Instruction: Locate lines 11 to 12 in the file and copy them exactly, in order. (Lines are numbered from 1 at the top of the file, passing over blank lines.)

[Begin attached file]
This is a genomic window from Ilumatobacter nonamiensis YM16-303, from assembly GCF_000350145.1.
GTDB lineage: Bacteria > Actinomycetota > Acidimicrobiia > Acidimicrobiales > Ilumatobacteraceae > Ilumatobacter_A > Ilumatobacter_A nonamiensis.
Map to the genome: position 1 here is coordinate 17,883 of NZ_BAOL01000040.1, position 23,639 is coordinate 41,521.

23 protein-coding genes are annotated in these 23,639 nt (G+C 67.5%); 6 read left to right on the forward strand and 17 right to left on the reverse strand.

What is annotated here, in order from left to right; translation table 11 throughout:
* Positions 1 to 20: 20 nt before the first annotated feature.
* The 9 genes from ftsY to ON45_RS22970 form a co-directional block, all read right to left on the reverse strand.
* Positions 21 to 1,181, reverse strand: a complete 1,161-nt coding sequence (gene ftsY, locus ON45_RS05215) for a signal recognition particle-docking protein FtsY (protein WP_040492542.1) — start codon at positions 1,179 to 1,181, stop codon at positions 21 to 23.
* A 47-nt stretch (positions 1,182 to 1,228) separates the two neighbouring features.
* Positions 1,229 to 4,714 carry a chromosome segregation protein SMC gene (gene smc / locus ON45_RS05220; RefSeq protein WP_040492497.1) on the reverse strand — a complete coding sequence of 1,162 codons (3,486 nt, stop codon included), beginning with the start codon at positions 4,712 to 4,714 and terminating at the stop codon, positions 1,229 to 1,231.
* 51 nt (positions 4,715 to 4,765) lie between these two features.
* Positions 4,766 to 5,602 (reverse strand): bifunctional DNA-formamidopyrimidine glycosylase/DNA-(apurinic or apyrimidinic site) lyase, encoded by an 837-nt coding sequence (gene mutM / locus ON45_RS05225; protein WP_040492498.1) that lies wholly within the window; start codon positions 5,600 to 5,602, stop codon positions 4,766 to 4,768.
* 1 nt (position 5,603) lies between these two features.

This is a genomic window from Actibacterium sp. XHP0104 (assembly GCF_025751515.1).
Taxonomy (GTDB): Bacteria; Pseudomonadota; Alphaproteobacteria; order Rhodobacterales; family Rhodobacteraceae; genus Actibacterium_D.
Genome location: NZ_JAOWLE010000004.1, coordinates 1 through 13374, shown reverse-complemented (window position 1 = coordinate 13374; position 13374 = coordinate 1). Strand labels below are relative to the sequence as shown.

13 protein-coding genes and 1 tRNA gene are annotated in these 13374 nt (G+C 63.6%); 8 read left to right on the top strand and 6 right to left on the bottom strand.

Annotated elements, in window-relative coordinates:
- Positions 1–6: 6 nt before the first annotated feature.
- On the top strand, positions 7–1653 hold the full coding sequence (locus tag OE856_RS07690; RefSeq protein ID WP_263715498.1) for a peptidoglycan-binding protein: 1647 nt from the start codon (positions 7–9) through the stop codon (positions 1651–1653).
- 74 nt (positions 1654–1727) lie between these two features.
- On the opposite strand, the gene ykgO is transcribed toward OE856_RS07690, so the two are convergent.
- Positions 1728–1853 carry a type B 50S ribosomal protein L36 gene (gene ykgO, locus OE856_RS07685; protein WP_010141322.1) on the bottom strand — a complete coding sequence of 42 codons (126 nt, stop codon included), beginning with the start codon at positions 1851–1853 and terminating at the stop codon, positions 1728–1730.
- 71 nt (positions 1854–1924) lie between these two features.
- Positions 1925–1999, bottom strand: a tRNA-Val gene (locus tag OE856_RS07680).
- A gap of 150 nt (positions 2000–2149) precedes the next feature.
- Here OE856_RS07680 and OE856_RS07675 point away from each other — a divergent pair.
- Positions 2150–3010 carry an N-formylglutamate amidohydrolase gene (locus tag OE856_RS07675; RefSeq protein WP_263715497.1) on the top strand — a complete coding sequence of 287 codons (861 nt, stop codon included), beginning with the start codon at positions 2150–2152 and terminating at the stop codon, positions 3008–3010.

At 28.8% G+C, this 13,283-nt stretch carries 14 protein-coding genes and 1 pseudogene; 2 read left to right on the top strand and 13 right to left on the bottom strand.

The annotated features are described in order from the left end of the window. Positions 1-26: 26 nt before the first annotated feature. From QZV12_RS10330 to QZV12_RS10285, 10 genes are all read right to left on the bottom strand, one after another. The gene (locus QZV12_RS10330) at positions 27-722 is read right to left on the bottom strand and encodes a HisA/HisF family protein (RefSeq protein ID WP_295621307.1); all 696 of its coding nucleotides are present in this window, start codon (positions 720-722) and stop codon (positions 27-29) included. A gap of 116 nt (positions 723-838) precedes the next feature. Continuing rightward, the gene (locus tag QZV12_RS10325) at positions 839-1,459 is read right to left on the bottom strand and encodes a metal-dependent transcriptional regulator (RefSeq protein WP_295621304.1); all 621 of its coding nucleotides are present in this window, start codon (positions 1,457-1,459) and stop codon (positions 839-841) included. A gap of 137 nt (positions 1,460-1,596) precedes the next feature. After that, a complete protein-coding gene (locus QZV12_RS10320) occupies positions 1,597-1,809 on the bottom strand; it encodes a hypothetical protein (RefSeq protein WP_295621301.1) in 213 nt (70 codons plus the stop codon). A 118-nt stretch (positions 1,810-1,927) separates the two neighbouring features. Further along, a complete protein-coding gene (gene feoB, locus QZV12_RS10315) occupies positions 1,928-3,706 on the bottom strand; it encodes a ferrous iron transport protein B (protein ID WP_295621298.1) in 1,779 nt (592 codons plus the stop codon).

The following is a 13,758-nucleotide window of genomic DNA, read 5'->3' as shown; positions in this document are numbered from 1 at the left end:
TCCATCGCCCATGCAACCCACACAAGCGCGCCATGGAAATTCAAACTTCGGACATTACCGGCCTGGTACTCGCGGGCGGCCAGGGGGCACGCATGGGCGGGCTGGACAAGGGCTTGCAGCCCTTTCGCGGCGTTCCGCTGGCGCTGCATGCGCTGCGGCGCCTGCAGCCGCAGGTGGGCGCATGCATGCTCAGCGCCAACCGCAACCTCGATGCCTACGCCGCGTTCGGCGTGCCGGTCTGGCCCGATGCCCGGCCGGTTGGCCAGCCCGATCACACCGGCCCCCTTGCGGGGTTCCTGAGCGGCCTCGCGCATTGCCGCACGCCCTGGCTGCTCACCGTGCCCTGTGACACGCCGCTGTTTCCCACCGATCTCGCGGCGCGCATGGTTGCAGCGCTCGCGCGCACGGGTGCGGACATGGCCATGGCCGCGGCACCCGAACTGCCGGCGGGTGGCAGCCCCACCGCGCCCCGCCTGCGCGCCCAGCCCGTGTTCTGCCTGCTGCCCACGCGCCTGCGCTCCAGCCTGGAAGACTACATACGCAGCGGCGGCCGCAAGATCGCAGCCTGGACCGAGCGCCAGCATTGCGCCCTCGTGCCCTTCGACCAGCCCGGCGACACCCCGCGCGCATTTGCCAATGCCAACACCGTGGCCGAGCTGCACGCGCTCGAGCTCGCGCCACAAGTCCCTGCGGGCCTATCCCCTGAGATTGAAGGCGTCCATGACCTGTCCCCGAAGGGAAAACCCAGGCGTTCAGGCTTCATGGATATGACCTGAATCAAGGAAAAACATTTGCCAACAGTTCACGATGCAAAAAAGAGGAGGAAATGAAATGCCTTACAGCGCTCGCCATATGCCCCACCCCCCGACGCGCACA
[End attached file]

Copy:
* 51 nt (positions 4,715 to 4,765) lie between these two features.
* Positions 4,766 to 5,602 (reverse strand): bifunctional DNA-formamidopyrimidine glycosylase/DNA-(apurinic or apyrimidinic site) lyase, encoded by an 837-nt coding sequence (gene mutM / locus ON45_RS05225; protein WP_040492498.1) that lies wholly within the window; start codon positions 5,600 to 5,602, stop codon positions 4,766 to 4,768.